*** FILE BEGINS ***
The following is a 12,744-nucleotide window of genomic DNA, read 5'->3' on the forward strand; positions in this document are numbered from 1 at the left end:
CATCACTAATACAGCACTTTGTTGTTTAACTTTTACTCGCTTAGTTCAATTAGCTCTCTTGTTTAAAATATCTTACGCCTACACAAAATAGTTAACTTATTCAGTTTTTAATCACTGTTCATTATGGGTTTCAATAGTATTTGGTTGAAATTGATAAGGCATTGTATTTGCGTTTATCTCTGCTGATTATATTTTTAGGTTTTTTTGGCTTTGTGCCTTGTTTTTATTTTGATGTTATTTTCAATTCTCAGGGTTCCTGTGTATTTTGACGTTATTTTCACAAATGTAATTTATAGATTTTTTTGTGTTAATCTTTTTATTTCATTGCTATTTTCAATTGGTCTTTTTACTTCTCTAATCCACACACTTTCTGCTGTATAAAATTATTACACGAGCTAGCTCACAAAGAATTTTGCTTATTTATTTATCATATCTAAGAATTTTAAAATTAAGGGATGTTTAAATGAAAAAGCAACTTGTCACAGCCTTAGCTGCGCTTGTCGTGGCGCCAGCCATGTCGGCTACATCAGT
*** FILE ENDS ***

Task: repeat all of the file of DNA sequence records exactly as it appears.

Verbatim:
The following is a 12,744-nucleotide window of genomic DNA, read 5'->3' on the forward strand; positions in this document are numbered from 1 at the left end:
CATCACTAATACAGCACTTTGTTGTTTAACTTTTACTCGCTTAGTTCAATTAGCTCTCTTGTTTAAAATATCTTACGCCTACACAAAATAGTTAACTTATTCAGTTTTTAATCACTGTTCATTATGGGTTTCAATAGTATTTGGTTGAAATTGATAAGGCATTGTATTTGCGTTTATCTCTGCTGATTATATTTTTAGGTTTTTTTGGCTTTGTGCCTTGTTTTTATTTTGATGTTATTTTCAATTCTCAGGGTTCCTGTGTATTTTGACGTTATTTTCACAAATGTAATTTATAGATTTTTTTGTGTTAATCTTTTTATTTCATTGCTATTTTCAATTGGTCTTTTTACTTCTCTAATCCACACACTTTCTGCTGTATAAAATTATTACACGAGCTAGCTCACAAAGAATTTTGCTTATTTATTTATCATATCTAAGAATTTTAAAATTAAGGGATGTTTAAATGAAAAAGCAACTTGTCACAGCCTTAGCTGCGCTTGTCGTGGCGCCAGCCATGTCGGCTACATCAGT